With sites such as OpenRice, Yelp and Tripadvisor, it’s now easier than ever for customers to share their experience with your business. This can be really scary for a business owner. After all, nobody likes to criticized, especially not through a medium as public and permanent as the Internet.
Reviews (even negative ones) don’t have to be daunting, though. Look at this an opportunity. You can now hear more directly and immediately from both satisfied and unhappy customers – and you now have the opportunity to respond.
It’s easy to just ignore the negative reviews, but here’s why you shouldn’t:
- 88% of consumers are less likely to buy from you if you don’t respond to complaints [source: Conversocial]
- 83% of people who complaint and received a response liked or loved the fact that they got a response [source: Maritz Research]
- If you take care of a dissatisfied customer’s complaints, they are more likely to remain loyal, and even become advocates for your brand [source: Strauss & Seidel]
But be careful: Make sure your response is relevant to their complaint. 63% of people who complained on Twitter say they would hate it if the company responded about something other than their complaint [source: Maritz Research]
It’s pretty clear that you should respond to customer reviews and complaints. But the big question is: how do you do that well?
- Be aware
The first step to being able to respond to customer reviews is knowing what your customers are saying. Make sure you stay on top of these reviews, by monitoring and tracking the relevant review sites, as well as mentions of your brand.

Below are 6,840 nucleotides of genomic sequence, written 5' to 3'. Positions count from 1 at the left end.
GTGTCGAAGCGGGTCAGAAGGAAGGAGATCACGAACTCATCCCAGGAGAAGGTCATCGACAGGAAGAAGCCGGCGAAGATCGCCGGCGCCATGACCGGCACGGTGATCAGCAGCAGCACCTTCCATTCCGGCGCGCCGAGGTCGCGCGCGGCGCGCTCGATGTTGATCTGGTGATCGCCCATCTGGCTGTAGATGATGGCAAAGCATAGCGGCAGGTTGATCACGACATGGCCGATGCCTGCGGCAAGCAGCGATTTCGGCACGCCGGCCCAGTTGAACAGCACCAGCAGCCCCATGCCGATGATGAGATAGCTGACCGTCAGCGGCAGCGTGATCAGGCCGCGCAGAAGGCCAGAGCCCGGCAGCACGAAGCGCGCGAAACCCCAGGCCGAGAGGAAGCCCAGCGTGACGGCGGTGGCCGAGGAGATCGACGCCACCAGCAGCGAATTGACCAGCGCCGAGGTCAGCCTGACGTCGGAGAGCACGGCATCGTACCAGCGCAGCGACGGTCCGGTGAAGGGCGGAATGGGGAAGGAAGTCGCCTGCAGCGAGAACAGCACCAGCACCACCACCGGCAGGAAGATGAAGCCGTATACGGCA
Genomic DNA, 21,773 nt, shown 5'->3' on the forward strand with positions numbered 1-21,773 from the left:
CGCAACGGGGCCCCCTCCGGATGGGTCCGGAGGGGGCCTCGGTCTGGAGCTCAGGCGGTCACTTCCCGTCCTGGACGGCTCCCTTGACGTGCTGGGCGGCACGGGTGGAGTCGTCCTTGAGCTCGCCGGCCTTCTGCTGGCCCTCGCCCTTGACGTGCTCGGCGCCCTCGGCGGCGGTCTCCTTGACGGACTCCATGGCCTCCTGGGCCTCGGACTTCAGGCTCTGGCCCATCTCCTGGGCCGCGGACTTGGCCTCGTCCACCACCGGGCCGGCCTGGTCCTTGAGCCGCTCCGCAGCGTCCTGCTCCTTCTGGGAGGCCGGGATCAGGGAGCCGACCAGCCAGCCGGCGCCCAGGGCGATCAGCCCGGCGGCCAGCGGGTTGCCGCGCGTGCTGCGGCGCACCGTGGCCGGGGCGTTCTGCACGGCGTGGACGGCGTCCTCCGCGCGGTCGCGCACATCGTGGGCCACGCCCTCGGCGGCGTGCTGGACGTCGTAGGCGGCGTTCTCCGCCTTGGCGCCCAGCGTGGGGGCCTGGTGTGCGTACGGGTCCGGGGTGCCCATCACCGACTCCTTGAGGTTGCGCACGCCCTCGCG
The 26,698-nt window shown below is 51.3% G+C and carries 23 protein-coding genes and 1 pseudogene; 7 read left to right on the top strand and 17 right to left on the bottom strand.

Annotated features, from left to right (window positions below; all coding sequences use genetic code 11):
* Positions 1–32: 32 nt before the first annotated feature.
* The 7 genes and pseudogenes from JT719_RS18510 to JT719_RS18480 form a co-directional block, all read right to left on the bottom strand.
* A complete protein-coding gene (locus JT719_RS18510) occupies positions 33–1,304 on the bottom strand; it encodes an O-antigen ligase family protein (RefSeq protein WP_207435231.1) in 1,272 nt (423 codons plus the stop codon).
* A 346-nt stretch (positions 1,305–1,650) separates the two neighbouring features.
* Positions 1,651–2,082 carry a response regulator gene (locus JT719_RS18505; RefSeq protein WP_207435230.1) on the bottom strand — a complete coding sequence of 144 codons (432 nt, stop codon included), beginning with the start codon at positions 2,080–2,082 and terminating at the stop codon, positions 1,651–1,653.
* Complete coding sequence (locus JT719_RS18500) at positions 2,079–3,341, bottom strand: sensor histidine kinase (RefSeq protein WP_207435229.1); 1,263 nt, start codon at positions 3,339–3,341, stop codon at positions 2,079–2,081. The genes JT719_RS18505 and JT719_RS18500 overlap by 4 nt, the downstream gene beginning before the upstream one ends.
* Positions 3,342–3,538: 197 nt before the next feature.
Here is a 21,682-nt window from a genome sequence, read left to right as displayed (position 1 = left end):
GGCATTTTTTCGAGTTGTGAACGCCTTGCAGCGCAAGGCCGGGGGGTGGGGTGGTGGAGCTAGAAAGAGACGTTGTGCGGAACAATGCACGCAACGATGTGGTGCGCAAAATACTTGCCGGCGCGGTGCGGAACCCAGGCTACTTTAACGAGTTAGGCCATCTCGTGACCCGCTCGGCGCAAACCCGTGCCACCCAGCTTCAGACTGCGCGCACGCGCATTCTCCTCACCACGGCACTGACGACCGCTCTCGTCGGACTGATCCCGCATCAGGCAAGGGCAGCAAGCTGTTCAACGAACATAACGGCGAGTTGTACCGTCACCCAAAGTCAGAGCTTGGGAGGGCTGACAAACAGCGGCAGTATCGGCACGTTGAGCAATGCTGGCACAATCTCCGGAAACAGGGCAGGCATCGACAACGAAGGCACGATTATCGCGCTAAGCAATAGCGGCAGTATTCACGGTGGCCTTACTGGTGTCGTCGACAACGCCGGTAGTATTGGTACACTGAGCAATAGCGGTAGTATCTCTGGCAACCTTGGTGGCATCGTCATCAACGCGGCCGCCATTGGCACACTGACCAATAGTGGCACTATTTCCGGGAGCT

- Respond quickly, and acknowledge the issue
We live in a world of instant communication these days. Your customers aren’t going to wait around forever for a response. The longer a review or comment goes unacknowledged, the longer the negative sentiment can fester.
- Be genuine
Customers like knowing that they are heard by actual people. Try not to sound scripted, and definitely don’t auto-respond. If you can, try to showcase your personality in your responses. Being human and genuine works in your benefit.
- Don’t take it personally
Whatever you do, don’t pick a fight with anyone. It’s okay to stand your ground if you didn’t do anything wrong, but do so professionally. Don’t insult your customers, don’t call them names, definitely don’t swear at them or threaten them.
- Fix Issues
Make sure you fix the issues. People will notice if the same issues are brought up time and time again. You don’t want to be written off as a lost cause – so make sure you’re taking complaints into consideration and make an effort to improve.
Remember: even negative reviews are an opportunity. According to 1Financial Services, for every customer complaint, there are 26 unhappy customers who don’t say anything. 23 of those just don’t return. A negative review is a chance for you to interact with the customer, fix the issues, smooth things over – and hopefully have them coming back again.